Stress-Free 2014: How Alec Baldwin's Wife Stays Calm Amid a Paparazzi-Flocked Life
Yoga teacher Hilaria Thomas Baldwin tells THR how she keeps relaxed in New York City despite her high-profile life: "Every time I walk out my door, I take a deep breath."
Maintaining one's poise in New York City can test even the most centered yogi. Just ask yoga teacher Hilaria Thomas Baldwin. "New York is a stressful city," says the co-founder of Yoga Vida (99 University Place; 666 Broadway), Extra lifestyle correspondent, wife of Alec Baldwin and new mom (their daughter, Carmen Gabriela, was born Aug. 23). "So I try my best to let emotion go. What I do every night before bed is think about how I behaved that day -- and then I think about how I can do better the next day."
Thomas Baldwin, 29, who has taught yoga since 2005, practices what she preaches during her intense classes, which focus on activating then releasing muscles. "It's move-your-butt yoga: You learn to use a muscle, relax a muscle, use it, relax it," she says, emphasizing that release -- physical and emotional -- is the goal.
It might sound like a trite mantra of an oversaturated industry, but breathing remains the key to stress relief, she adds: "When you're really stressed out, you sigh heavily -- that's your body's way of letting tension go. Start to notice where you hold tension: For some people it's the shoulders; some people clench their hands. Learn your patterns."
One irony, perhaps, is that Thomas Baldwin, whose profession is dedicated to abjuring judgment and conflict, finds herself a target of tabloids thanks to her spouse of a year and a half: "How I deal with stress now? Every time I walk out my door, I take a deep breath. I think I've helped [Alec] de-stress. We are not 100 percent perfect, but we try our best. If we don't behave well, we have to talk about it and try to do better." For his part, Baldwin told CBS Sunday Morning that yoga has helped him relax -- "only when the paparazzi aren't involved."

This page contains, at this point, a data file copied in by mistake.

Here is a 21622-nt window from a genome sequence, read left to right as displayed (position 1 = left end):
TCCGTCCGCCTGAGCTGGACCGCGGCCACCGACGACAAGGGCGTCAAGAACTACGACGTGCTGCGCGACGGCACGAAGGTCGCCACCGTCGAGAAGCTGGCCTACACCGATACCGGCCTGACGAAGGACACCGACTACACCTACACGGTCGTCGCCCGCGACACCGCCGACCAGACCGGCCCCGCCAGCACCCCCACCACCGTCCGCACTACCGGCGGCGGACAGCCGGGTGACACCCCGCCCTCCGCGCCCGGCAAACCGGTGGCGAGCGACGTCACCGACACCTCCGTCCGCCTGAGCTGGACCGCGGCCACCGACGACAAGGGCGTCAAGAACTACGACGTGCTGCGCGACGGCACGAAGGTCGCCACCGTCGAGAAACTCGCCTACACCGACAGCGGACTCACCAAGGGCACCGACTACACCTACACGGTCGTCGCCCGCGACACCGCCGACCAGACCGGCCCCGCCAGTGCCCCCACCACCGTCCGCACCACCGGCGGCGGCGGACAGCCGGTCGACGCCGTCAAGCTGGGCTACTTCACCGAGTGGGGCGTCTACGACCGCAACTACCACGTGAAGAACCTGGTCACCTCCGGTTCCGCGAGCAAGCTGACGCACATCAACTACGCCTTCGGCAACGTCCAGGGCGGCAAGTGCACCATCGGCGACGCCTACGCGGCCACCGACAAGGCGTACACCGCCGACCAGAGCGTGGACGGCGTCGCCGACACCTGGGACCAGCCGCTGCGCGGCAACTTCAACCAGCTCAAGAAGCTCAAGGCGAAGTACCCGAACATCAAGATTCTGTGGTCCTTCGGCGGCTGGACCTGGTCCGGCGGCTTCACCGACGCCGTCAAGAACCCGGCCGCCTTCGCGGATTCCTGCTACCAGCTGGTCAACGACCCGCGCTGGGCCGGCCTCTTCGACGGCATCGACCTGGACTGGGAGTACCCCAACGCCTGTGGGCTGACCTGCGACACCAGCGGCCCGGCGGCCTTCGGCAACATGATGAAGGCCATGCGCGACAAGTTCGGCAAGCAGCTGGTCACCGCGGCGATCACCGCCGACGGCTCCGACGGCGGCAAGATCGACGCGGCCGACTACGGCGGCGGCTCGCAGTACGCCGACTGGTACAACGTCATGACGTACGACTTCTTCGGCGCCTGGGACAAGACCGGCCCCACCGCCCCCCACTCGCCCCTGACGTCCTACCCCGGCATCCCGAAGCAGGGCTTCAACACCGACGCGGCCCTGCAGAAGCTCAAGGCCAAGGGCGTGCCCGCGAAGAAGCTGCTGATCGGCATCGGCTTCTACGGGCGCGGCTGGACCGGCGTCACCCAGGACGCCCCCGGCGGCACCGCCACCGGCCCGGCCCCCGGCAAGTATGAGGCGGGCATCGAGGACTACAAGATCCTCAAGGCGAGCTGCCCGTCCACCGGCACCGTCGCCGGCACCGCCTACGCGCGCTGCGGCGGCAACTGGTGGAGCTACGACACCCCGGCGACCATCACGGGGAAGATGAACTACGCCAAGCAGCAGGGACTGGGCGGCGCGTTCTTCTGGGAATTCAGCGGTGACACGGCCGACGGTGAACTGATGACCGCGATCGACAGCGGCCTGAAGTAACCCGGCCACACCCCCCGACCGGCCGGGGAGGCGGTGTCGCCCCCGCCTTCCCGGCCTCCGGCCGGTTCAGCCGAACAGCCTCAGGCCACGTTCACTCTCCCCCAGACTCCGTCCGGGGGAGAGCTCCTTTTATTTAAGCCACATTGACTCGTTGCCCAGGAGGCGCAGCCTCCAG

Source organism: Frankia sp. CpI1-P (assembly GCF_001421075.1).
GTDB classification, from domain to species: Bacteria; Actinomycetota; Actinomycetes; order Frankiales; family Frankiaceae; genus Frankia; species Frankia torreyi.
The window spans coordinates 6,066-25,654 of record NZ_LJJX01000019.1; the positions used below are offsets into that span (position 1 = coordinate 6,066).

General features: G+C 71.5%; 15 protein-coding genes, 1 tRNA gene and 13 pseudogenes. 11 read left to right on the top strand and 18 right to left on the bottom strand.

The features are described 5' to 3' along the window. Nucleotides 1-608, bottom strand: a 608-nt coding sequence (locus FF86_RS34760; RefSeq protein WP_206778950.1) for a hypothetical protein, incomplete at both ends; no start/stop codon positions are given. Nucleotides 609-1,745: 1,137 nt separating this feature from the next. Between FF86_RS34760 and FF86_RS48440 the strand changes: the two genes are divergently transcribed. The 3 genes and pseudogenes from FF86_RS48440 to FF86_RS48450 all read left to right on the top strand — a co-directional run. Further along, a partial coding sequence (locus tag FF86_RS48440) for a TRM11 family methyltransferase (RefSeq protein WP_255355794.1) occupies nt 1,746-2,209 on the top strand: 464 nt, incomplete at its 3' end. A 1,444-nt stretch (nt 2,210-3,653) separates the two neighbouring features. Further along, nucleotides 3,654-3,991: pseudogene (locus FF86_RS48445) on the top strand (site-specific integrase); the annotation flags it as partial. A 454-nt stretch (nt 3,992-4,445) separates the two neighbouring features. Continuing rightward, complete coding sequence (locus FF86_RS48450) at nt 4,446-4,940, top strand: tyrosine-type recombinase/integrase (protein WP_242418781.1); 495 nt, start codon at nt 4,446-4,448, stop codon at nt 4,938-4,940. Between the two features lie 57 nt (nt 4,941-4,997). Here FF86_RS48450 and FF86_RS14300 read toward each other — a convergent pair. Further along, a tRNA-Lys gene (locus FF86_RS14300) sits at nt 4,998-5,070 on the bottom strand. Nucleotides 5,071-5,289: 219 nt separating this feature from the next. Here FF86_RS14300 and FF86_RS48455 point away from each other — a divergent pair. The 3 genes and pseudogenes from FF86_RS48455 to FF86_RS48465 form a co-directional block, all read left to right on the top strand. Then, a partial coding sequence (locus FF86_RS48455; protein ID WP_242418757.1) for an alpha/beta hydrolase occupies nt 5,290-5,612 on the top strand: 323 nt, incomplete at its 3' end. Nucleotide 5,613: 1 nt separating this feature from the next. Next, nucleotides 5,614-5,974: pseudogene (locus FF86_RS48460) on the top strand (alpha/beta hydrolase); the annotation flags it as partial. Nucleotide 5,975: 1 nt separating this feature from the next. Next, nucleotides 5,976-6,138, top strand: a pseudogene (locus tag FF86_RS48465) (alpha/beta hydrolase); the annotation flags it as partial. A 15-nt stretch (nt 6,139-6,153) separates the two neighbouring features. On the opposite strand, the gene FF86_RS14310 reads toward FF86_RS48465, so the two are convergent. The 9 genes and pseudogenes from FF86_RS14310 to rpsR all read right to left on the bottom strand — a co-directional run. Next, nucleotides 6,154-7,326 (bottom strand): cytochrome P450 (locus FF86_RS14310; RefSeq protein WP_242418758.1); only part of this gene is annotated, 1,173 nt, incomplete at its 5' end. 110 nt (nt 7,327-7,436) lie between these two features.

Thomas Baldwin plans to keep breathing through it all. "There are people who come into your life and try to create stress, and that is not something I've experienced before," she says. "But we want a normal life. We don't walk around with a bodyguard. We have a few more, you know, experiences with people outside of our home, which is unfortunate. I do hope that isn't a reality forever. Do we have to move to a gated community? I hope not."
This story first appeared in the Jan. 17 issue of The Hollywood Reporter magazine.